2. Memory Mechanics™ – learning and memory strategies for dialogue, direction or any curriculum.
    3. Record and review as convenient, at least every one or two weeks. All who watch, including family members, can receive positive, confident feedback.
    4. Students and professionals alike can see their artistic and intellectual progress. Watching and listening to yourself grow weekly is a much better assessment tool than bubbling in a sterile form and being told “if you don’t know the answer guess” – where’s the validity?
    5. The taping can be used as both a formative and ipsative assessment as part of holistic grading.

  10. Barrie W. Mizerski says:

    In conclusion, to consistently achieve your peak performance in any artistic or curriculum endeavor, you must exercise all the components of your instrument. That includes mental training to separate task from self, to change negative stage fright into positive performance power, and specific learning and memory techniques. This can result in optimum emotional expression, confidence in either taking a test or taking the audience on the story’s journey. And through video or audio taping you can get an honest assessment of your artistic growth and how to improve your own creative journey. These techniques are applicable to actors, business professionals and educators.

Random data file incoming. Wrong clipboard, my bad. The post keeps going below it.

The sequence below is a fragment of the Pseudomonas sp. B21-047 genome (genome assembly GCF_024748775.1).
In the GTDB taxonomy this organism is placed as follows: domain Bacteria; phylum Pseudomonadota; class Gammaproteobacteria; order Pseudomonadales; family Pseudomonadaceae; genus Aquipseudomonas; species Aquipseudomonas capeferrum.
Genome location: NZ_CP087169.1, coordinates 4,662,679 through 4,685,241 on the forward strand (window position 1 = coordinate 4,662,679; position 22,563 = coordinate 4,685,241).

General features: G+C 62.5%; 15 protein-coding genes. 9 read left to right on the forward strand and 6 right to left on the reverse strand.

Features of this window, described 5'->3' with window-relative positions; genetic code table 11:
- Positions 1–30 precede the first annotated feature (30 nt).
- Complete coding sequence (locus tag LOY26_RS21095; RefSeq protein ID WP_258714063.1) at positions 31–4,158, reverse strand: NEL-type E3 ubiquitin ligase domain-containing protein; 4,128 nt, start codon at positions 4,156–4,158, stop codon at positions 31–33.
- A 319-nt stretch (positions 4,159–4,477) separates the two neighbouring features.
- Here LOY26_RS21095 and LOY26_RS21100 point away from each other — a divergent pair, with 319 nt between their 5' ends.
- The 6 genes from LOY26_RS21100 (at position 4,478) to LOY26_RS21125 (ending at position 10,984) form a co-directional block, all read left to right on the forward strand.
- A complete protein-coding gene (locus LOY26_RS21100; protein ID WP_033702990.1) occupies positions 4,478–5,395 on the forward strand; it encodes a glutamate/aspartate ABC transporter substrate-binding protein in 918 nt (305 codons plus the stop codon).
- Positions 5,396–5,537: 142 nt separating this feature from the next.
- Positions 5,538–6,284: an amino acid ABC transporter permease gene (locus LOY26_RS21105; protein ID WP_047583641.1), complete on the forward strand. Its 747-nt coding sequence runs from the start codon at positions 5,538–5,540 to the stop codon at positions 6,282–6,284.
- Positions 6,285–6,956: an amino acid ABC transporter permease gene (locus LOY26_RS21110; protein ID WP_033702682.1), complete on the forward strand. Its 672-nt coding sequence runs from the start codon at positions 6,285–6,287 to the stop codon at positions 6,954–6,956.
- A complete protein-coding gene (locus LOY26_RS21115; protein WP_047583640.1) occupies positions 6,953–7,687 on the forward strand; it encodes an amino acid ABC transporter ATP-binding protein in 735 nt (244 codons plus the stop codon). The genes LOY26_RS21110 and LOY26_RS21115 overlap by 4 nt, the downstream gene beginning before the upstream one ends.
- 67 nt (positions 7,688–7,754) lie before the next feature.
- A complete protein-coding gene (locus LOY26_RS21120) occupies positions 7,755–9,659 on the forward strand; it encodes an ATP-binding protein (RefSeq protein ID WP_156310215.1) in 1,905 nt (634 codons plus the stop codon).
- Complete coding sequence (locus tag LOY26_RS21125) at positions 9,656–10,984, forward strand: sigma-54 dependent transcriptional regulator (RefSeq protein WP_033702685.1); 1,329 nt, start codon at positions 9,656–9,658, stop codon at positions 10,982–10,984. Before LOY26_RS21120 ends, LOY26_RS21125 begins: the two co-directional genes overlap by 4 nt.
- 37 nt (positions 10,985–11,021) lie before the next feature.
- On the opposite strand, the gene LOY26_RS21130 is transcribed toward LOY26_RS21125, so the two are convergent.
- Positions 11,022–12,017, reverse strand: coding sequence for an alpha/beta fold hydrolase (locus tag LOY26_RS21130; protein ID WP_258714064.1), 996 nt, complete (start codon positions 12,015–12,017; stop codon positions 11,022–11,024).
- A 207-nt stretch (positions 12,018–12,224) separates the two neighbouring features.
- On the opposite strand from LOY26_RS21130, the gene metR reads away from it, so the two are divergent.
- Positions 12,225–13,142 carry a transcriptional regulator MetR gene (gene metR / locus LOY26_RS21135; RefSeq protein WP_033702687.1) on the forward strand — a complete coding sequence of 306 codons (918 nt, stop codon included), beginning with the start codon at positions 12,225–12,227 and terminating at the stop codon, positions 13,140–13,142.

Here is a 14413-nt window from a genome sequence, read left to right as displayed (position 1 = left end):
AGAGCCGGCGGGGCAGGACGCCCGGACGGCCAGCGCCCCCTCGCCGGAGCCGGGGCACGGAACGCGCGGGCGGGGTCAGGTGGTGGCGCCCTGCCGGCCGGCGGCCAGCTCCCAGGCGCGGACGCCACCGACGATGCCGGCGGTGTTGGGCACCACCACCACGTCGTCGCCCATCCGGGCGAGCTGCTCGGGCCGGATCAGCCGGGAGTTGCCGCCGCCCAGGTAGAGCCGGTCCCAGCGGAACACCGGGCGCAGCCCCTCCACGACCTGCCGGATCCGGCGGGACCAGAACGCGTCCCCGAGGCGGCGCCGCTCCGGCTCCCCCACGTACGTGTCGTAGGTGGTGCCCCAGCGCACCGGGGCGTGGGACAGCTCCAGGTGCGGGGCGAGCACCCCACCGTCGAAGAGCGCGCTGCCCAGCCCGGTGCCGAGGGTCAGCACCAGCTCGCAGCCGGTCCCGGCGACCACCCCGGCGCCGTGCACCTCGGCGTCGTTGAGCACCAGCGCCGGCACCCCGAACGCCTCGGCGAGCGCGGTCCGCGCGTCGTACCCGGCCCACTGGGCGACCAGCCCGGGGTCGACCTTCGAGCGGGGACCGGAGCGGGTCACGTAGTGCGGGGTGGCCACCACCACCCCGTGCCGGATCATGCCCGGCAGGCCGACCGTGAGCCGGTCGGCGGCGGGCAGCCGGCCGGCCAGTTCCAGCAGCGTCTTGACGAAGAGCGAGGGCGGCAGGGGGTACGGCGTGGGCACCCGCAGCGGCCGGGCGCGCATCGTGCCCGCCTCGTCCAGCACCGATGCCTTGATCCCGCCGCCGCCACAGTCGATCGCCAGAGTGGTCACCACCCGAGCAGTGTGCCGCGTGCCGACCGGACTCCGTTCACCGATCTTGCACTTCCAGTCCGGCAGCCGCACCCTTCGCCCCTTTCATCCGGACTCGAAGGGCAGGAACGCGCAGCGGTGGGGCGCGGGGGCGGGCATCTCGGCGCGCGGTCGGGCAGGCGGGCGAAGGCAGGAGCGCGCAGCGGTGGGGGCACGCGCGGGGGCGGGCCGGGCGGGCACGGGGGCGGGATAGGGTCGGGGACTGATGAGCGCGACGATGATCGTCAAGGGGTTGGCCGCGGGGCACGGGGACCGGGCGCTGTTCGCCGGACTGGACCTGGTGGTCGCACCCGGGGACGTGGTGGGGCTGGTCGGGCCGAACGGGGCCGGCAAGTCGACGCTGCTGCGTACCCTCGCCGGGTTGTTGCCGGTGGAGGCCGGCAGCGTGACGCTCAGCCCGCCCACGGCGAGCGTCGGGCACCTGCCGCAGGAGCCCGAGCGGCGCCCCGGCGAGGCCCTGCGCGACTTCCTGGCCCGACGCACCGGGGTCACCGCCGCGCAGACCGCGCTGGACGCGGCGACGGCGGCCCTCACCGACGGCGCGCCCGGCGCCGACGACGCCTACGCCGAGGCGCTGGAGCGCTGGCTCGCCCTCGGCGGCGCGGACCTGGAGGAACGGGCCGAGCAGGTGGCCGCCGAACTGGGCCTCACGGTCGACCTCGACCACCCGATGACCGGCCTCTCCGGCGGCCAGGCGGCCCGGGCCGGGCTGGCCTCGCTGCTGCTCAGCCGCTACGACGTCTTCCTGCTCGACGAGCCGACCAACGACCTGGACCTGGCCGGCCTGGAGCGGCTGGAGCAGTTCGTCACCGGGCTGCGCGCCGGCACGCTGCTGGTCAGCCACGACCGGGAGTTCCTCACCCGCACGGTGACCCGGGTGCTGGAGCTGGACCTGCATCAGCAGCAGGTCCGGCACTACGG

“I see, I forget
    I hear, I remember.
    I do, I understand.” Confucius
    “I tape, I learn.” Mizerski

  11. Tim says:

    I've given the same presentation to a few different groups. After a few weeks between giving the presentation I thought I had it down and didn't need any refresher. That next time up I failed miserably. I sounded rote and boring and messed up my pacing and the slides. Never get cocky.